For the Love of Plants

| January 7, 2019 | 0 Comments

Victoria’s Butchart Gardens have provided inspiration for Bishop’s garden designs.

October’s Garden Club meeting featured a past president of San Diego Horticultural Society and our own garden club, Jim Bishop. He introduced himself as a plant-a-holic. He explained his first slide by saying he always loved to dig. There was Bishop, maybe two years old, shovel in hand at the beach in Panama City, Florida.

Born in Texas in 1955, Bishop and his family moved often, including years in several Florida towns. When they moved back to Texas, one of the first plants Bishop became aware of was tumbleweed; it was Texas after all. Bishop’s father needed to clear the tumbleweeds from the house so they could use the driveway and access the house. An imported weed like flax seed, tumbleweed came from Eurasia. It is prevalent in all the drier areas of the continental United States.

Bishop’s next significant encounter with a plant was on a family road trip to Yellowstone. When the car became stuck between two parts of a giant tree trunk, the only way Bishop’s dad could free the car was to let some air out of the tires, lowering it just enough to continue their trip! This event made quite an impression on the young man.

Apparently, he inherited his love of growing things from his mother. Since the family moved too often for her to plant slower growing species, she liked to plant opium poppies. In Houston, opium poppies and marigolds were prodigious. Sixty years later, he grows poppies from seeds saved from his mother’s garden.

Texas and Florida weren’t the only states where the Bishops lived. They moved to Kansas. Bishop’s mom planted trees in many of their homes despite knowing she would never see them mature.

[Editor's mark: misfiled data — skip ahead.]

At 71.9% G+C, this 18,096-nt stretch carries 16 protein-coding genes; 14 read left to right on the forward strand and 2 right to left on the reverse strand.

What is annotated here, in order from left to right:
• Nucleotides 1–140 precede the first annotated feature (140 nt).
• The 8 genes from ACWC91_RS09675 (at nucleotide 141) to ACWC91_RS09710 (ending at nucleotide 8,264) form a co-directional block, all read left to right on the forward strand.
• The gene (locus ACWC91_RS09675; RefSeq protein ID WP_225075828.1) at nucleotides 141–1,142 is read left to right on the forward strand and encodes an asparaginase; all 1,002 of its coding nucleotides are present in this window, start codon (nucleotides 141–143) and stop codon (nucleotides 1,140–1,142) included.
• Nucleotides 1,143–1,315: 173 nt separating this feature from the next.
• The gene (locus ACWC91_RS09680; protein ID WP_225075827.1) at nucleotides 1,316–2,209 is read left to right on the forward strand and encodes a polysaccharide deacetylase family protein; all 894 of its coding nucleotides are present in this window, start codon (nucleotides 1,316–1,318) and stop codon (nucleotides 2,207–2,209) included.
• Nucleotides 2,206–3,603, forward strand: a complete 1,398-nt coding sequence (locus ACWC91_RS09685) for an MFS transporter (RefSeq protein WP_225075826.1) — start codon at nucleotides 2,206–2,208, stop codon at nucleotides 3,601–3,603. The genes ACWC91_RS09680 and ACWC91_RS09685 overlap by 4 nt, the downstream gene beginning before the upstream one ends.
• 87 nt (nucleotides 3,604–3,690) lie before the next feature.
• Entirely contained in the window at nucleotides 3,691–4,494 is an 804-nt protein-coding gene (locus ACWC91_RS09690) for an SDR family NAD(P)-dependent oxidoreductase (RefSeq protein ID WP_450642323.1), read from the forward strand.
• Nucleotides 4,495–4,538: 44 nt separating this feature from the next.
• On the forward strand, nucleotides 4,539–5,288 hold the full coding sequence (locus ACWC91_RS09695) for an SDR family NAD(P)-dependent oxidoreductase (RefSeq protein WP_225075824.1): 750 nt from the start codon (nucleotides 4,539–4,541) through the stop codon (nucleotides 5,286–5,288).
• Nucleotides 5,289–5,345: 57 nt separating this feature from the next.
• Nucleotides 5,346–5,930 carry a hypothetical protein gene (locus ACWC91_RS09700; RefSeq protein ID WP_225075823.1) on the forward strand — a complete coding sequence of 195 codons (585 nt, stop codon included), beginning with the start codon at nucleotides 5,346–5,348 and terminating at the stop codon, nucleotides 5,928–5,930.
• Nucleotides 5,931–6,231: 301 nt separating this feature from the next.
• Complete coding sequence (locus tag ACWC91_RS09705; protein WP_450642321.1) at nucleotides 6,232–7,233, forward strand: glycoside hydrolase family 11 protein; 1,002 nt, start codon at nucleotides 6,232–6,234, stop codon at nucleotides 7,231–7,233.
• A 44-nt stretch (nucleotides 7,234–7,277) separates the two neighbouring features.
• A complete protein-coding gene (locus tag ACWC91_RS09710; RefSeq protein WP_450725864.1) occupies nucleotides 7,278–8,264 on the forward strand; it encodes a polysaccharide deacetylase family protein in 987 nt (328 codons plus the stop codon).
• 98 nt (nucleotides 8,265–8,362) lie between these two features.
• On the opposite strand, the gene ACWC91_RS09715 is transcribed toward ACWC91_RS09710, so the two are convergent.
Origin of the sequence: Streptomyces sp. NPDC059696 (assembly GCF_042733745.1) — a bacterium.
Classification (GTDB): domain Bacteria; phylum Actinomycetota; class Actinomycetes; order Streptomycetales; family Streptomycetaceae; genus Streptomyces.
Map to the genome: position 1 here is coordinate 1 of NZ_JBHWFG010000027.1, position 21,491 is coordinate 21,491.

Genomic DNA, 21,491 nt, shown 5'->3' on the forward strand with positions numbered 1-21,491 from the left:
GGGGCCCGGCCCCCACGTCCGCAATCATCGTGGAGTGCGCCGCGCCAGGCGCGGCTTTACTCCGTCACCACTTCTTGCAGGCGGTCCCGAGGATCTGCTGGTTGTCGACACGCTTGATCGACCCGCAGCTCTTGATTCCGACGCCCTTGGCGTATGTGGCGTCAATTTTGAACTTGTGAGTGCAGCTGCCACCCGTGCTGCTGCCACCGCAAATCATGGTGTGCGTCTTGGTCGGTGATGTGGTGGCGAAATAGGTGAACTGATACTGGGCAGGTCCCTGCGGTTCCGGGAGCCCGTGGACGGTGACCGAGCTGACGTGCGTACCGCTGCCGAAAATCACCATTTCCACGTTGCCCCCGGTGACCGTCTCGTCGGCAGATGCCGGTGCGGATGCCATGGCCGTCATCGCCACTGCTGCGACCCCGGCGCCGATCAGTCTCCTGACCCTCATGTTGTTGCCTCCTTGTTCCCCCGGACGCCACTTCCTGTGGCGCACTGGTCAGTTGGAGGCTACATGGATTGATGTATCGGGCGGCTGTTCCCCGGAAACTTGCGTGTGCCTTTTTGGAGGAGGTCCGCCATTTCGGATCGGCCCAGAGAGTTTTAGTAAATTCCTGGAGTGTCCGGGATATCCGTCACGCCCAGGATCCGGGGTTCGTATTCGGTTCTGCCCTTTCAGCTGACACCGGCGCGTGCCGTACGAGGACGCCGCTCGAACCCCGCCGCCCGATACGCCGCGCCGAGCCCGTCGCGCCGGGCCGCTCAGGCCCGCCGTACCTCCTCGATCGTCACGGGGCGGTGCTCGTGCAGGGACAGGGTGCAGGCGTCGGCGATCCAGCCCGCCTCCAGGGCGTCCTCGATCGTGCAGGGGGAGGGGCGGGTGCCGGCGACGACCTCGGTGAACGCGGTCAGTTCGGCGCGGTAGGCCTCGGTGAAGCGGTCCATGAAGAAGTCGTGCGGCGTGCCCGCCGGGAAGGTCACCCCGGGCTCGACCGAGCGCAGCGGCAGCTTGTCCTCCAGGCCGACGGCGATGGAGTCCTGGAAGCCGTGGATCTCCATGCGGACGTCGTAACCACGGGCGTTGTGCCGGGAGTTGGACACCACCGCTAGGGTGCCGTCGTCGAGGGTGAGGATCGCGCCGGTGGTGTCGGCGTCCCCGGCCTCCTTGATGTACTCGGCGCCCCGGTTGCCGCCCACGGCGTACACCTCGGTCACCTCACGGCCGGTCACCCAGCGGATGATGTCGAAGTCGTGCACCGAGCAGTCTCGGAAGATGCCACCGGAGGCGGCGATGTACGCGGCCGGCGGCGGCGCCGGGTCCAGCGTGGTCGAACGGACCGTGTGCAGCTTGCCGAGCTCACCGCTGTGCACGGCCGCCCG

Bishop probably inherited his mother’s love of plants, but his photographic and artistic talents probably came from his grandparents. His grandfather, who died when Bishop was five-years old, photographed the Ozarks while his grandmother painted and sold postcards of them at her souvenir shop in Branson, Missouri.

By the time Bishop was in high school, the family had moved to Houston. Here he attended his first garden tour, the Azalea Festival, where he met Ima Hogg, famed for her name but also for being the daughter of a wealthy Texan rubber baron, who inherited a lovely estate, which became the River Oaks Garden Club. Bishop remembers meeting her there, 93-years old, drinking sweet tea, a favorite Southern beverage. It was not until decades later, when back in Texas, that Bishop would encounter his first botanic garden as well as the Japanese garden at Zilker Park in Austin.

The University of Texas in Austin, where Bishop majored in Engineering, also impressed him. Its landscape is magnificent with Italian sculptures and buildings that have been designed to augment the landscape and vice-versa. Bishop enjoyed the wildflowers of Austin. Along a jogging trail, Bishop saw beautiful public gardens, which were planted as one of Lady Bird Johnson’s Beautify America programs. Some of the Cypress trees along Town Lake there are 800-years old.